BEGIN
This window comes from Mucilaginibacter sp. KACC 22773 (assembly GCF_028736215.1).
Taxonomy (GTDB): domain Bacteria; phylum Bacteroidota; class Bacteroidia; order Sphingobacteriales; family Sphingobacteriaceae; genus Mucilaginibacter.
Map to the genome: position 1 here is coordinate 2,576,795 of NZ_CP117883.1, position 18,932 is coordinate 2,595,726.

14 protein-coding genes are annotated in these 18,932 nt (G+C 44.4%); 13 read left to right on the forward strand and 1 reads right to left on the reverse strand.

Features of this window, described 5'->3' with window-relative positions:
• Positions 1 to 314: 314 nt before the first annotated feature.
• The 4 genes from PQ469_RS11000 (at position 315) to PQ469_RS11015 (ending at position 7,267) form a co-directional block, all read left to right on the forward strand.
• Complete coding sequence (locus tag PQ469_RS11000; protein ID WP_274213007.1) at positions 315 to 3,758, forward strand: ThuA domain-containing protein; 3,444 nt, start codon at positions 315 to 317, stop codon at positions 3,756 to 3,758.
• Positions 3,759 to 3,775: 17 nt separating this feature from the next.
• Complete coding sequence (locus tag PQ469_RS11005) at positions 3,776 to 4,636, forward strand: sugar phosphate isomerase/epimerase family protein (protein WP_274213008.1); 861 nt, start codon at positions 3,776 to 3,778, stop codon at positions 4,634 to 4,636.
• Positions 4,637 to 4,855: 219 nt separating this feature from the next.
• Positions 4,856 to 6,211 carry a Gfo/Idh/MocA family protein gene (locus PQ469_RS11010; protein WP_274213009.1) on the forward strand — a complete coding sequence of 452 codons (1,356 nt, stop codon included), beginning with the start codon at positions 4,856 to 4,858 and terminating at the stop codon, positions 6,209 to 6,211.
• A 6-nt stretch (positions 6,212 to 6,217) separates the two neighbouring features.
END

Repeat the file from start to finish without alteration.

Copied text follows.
This window comes from Mucilaginibacter sp. KACC 22773 (assembly GCF_028736215.1).
Taxonomy (GTDB): domain Bacteria; phylum Bacteroidota; class Bacteroidia; order Sphingobacteriales; family Sphingobacteriaceae; genus Mucilaginibacter.
Map to the genome: position 1 here is coordinate 2,576,795 of NZ_CP117883.1, position 18,932 is coordinate 2,595,726.

14 protein-coding genes are annotated in these 18,932 nt (G+C 44.4%); 13 read left to right on the forward strand and 1 reads right to left on the reverse strand.

Features of this window, described 5'->3' with window-relative positions:
• Positions 1 to 314: 314 nt before the first annotated feature.
• The 4 genes from PQ469_RS11000 (at position 315) to PQ469_RS11015 (ending at position 7,267) form a co-directional block, all read left to right on the forward strand.
• Complete coding sequence (locus tag PQ469_RS11000; protein ID WP_274213007.1) at positions 315 to 3,758, forward strand: ThuA domain-containing protein; 3,444 nt, start codon at positions 315 to 317, stop codon at positions 3,756 to 3,758.
• Positions 3,759 to 3,775: 17 nt separating this feature from the next.
• Complete coding sequence (locus tag PQ469_RS11005) at positions 3,776 to 4,636, forward strand: sugar phosphate isomerase/epimerase family protein (protein WP_274213008.1); 861 nt, start codon at positions 3,776 to 3,778, stop codon at positions 4,634 to 4,636.
• Positions 4,637 to 4,855: 219 nt separating this feature from the next.
• Positions 4,856 to 6,211 carry a Gfo/Idh/MocA family protein gene (locus PQ469_RS11010; protein WP_274213009.1) on the forward strand — a complete coding sequence of 452 codons (1,356 nt, stop codon included), beginning with the start codon at positions 4,856 to 4,858 and terminating at the stop codon, positions 6,209 to 6,211.
• A 6-nt stretch (positions 6,212 to 6,217) separates the two neighbouring features.